As Coronavirus Grows in the US is it Time to Check in on Your Loved Ones Estate Plans?
In recent days, various states have declared a state of emergency related to COVID-19, commonly called the coronavirus, and companies around the world are bracing for the impact of a large-scale pandemic. Broward County has identified local infections, leading residents to clear the shelves of disinfectants, masks, and toilet paper. One aspect of preparation that does not seem to be on many people’s mind is their estate plan. But should it be so? As we have learned from incidents like Washington State’s “Life Care Center”, this disease not only spreads quickly, but it also has a disproportionate impact on the elderly and immunocompromised. That fact renders a large swathe of the American public, and by extension their loved ones, vulnerable and potentially lacking the tools to manage their affairs in the event of infection. Consider the following in making sure your loved one’s estate plan is up to date, and how changes might make a medical emergency, or worse, more manageable.
1. Who would make healthcare decisions if an aging loved one is infected?
The coronavirus currently threatening the globe is a novel strain, and as such, medical professionals are still developing testing and treatments for the virus. A loved one who is infected is likely in no state to consider the potential costs and benefits of treatment options. Family members will fight and argue, and inevitably, someone will be forced to make a choice. With courts facing potential shutdowns, disputes among family members may consume cannot be afforded. There is a legal solution to this problem.
A Designation of Healthcare Surrogate, part of every well-crafted estate plan, eliminates the concern of who will make decisions on behalf of the subject. The document, often also called a Medical Power of Attorney or Medical POA. The designation of Healthcare Surrogate will inform your healthcare professional about the nature and extent of the care decisions you are delegating to your Healthcare Agent. This document ensures that no matter how much the wider family may disagree about the best course of action, the person or persons designation to make the decisions will be properly empowered to do so.
2. Who will handle the ongoing financial needs of a loved one who contracts the virus?
Patients showing severe coronavirus symptoms are not just unable to go to work, but unable to take care of life’s daily financial responsibilities. While many aspects of life will come to a screeching halt in the event of such an illness, many financial responsibilities will not. Most Americans do not have a plan in place, so even if an infected person is financially secure enough to meet those ongoing expenses, those resources are out of reach of loved ones and unable to be used in a time of need. Further, in the event of the infection of one individual, the likelihood of infection of a spouse or other close-proximity family members is likely, making joint accounts a less-than-optimal solution.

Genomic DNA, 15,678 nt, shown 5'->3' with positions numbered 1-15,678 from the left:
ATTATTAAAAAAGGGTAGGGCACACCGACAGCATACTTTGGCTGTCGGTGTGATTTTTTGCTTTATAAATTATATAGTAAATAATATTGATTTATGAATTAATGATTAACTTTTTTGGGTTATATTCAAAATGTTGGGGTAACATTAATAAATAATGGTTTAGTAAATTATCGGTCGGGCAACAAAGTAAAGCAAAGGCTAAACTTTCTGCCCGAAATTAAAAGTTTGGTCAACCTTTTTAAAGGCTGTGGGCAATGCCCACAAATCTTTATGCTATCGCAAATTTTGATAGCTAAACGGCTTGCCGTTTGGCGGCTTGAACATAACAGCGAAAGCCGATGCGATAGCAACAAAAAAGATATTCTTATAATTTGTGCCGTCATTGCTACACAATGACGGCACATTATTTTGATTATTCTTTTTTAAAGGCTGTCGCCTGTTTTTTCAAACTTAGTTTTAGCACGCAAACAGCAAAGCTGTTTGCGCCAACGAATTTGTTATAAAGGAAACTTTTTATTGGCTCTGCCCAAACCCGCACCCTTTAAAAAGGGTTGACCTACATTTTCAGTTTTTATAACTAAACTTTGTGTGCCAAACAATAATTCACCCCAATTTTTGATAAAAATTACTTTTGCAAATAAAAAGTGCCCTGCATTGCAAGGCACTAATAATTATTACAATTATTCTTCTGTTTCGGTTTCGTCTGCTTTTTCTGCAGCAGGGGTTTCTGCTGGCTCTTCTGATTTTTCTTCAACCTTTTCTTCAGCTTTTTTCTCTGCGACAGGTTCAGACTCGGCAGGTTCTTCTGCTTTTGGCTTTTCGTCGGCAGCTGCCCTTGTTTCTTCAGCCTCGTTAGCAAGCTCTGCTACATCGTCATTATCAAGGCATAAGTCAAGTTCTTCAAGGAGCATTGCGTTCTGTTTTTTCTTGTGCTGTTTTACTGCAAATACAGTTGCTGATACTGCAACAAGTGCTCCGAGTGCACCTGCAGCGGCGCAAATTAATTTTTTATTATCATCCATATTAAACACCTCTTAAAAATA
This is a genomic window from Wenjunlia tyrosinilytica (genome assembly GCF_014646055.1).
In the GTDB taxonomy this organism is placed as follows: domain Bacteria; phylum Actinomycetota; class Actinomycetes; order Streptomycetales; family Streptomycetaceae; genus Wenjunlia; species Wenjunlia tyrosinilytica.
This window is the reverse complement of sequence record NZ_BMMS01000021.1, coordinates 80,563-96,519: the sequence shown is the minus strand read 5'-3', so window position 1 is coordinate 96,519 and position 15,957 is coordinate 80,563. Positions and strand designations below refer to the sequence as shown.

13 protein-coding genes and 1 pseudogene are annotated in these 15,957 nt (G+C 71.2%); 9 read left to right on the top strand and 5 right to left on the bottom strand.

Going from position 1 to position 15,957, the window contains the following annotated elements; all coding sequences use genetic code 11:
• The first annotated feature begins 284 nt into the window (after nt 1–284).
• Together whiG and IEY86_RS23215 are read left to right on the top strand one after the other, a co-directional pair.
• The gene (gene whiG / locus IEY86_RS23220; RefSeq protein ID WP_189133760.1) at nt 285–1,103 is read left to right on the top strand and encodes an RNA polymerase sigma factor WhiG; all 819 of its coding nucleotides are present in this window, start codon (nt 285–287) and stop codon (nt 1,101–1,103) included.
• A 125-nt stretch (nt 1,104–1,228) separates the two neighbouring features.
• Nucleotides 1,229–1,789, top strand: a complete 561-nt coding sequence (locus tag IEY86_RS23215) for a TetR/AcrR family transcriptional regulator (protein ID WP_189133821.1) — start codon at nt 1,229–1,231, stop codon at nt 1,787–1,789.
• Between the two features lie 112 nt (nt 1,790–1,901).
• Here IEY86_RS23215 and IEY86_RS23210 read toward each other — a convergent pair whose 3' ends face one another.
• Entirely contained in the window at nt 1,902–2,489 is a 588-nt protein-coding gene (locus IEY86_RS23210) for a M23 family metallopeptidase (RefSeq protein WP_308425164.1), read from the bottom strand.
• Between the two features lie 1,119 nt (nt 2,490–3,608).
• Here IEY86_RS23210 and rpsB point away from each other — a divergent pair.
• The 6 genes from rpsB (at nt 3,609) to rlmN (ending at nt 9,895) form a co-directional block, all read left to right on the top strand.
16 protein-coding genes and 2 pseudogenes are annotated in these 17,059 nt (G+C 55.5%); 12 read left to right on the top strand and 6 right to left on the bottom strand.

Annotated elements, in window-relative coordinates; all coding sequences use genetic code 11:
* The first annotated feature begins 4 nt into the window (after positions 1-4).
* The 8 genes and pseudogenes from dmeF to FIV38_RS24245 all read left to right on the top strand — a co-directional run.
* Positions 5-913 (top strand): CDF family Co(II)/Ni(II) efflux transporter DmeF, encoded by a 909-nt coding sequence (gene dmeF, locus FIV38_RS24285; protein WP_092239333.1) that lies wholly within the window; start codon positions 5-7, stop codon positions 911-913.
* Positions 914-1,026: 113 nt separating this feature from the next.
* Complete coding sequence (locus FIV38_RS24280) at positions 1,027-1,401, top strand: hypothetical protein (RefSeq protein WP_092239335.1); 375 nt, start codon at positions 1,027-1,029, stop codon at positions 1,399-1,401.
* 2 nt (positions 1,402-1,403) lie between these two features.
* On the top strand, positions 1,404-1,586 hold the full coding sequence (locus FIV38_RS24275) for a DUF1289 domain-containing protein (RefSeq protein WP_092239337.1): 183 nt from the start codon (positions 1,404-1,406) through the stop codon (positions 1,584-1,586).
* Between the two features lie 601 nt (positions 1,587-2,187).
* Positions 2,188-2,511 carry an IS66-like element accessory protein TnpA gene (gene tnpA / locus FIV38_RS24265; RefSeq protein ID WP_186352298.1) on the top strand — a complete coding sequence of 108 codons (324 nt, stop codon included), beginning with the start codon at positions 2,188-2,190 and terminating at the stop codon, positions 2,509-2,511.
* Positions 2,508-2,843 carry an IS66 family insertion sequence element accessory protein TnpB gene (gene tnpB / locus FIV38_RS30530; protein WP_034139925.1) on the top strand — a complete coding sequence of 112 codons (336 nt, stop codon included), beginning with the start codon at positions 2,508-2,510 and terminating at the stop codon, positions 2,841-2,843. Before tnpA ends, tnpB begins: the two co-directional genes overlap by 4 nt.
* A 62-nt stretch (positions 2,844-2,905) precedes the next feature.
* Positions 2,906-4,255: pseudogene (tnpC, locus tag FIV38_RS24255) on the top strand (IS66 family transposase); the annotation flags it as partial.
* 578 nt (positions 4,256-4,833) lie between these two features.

At such a time, a revocable trust can be crucial. By moving financial assets into a revocable trust, one is not only able to control those assets after death, but also in the event of incapacity. In the event that one cannot serve as one’s own trustee as a result of severe illness, a pre-determined designation of successor and alternative trustees who will manage the assets held in trust will result in those assets remaining available during that incapacity. While estate planning cannot prevent a catastrophe such as contracting a life-threatening infectious disease, but it can make tangential aspects of coping with such a situation far more manageable.
3. Prevent a long probate, even if there is no fighting.
As the coronavirus spreads in the United States, and Florida in particular, the death toll rising, so too will the number of cases filed in probate courts. With states of emergency and planned court closures, the probate court is going to be hard-pressed to deal with the overload. This means assets will likely be tied up for months or even years longer then an average probate, an already long process, keeping them out of reach of heirs.
This is a problem that may be solved using some combination of a trust and pay on death (POD) or transfer on death (TOD) designations. A revocable trust can pass assets it holds outside of probate, meaning no court-supervised mess. POD (for some types of accounts) and TOD (for securities) designations may function in tandem with or in lieu of a trust.
Whether coronavirus proves as destructive as the Spanish Flu of 1918, or it peters out as another overreaction akin to SARS or Swine Flu, the problems described will remain, although perhaps less urgently. While we should not wait until panicked to make a plan, often it takes a kick in the pants to get it done. As you are stocking up on toilet paper and hand-sanitizer, cross estate planning off you list and schedule a FREE “Goal Planning Session” with one of the professional estate planning attorneys at The Weil Law Group. We will help you go through the options educating every step of the way.
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